When you’re building a new website, you probably have a long list of elements to include and a vision of how you want the site to look and function. Building a site can be time consuming and complicated, so how can you flesh out your ideas without wasting time and effort?
You need a wireframe. A wireframe is a visual outline of your website, a simple black-and-white sketch or layout of what goes where and how it all works together. Wireframing takes the small details like drop shadows, font styles and background colors out of the conversation so you can focus on the bigger picture: the Page elements, User experience, Conversion flow and more.
A wireframe is a way to have a visual conversation in which everyone on the project—the client, designer, developer and coder—talks about how things fit, flow and function. It can keep you from heading down dead-end streets, thus saving time, effort and frustration along the way. The wireframe phase gives you a chance to fix things, before spending time on full design and coding.
Wireframing is an iterative process through which good ideas are verified and bad ideas are discovered and weeded out. It doesn’t have to be complicated or hard. In fact, wireframes work best when they’re simple and let you focus on the structure and function of a new site, not its aesthetic design.
It may help to take a look at the wireframe of other sites you like with Wirify, an app that’s a little bit like x-ray vision and shows the wireframe underneath just about any live site.
Most websites are built on a grid system, one element at a time. You simply add boxes and sections that represent text or images, laying everything out in grayscale, which helps you focus on structure and navigation without the influence of colors, imagery and fonts. To really be sure your site will look, feel and act the way you want, consider creating a high-definition wireframe with actual with actual text copy and more detailed elements, but maintaining the grayscale coloring.
Picking a wireframe tool
When thinking about a wireframing tool, consider how you and your team work and how you design sites. Some tools are easily integrated into your other software (like InDesign or PhotoShop), while others are not.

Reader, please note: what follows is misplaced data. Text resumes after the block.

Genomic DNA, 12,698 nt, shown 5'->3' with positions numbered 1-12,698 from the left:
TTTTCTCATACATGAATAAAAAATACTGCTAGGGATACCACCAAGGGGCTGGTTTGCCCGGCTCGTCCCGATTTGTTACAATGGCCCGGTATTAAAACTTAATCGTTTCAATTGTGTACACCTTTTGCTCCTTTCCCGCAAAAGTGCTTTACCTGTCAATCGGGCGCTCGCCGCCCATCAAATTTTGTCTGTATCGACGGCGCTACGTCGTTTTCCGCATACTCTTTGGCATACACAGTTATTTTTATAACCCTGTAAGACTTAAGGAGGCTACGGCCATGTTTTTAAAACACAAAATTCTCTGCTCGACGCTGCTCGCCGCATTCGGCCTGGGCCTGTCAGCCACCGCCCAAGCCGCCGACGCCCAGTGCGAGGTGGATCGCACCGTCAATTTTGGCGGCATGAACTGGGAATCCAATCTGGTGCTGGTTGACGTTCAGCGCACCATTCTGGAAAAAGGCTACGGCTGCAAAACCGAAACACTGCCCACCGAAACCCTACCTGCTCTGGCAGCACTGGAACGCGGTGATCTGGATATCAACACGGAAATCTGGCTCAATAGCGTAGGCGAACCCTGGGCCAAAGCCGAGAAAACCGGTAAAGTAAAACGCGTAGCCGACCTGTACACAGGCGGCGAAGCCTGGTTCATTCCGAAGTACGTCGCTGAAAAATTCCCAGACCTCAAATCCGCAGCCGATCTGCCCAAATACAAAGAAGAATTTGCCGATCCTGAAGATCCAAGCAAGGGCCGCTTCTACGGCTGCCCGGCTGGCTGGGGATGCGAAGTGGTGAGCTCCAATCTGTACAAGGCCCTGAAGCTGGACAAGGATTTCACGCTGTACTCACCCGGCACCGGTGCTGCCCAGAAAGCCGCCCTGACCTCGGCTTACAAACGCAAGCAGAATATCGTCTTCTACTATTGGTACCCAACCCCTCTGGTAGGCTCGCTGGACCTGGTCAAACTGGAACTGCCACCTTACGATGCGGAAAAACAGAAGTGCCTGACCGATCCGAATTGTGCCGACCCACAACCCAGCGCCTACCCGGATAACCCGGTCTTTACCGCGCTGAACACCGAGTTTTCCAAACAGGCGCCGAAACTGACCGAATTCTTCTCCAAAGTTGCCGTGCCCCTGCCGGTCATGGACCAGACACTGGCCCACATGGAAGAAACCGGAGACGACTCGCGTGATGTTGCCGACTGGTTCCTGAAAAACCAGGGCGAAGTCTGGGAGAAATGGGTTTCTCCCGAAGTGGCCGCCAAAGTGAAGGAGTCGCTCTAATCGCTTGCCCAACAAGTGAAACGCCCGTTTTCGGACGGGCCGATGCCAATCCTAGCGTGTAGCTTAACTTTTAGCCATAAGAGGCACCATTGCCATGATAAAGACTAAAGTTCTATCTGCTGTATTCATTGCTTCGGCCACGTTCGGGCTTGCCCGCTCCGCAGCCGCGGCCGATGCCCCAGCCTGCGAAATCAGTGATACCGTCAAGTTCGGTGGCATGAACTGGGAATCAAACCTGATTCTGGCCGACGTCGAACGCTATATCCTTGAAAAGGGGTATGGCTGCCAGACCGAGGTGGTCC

If you have a large team of designers and developers in different locations, you’ll need software or an app. But if you’re all in one spot and prefer to walk through designs in group meetings where the conversation is fluid, a dry erase board is still one of the easiest and most collaborative tools.. Here are some ideas:
Sketching. Yes, it’s just like it sounds. A cocktail napkin or the back of an envelope might be too small, but markers and dry erase board work well, especially for team discussions where technology could get in the way of brainstorming and hashing out ideas quickly.
Photoshop. If you’re nimble with PhotoShop, it can be a great way to show layout and navigation; it’s flexible enough to let you move elements around easily.
Wireframing tools. There’s a variety of programs available online. Most are inexpensive and many offer free trials and tutorials. We like a few in particular:
Hotgloo: intuitive and easy, and allows you to develop right into prototype websites and apps.
Balsamiq: also very easy to use with drag-and-drop elements, with a good look and feel that clients can readily understand and work with.
HTML + CSS: a new trend with designers who also know code, this might be worth trying out, especially when building responsive sites (desktop, tablets and mobile). If you’re quick with code, you can easily play with elements, moving and resizing them to show how different screen sizes will work.
No matter how you do wireframing—with pen and paper or with a sophisticated tool—the important thing is to do it. You’ll be glad you did. Few things are more frustrating than having to rework a fully designed site because of a structural problem that could have been discovered earlier. Wireframes help you avoid structural and design flaws and create sites that do just what everyone envisioned.
Contact New Perspective to learn how to bring your vision to life through wireframing.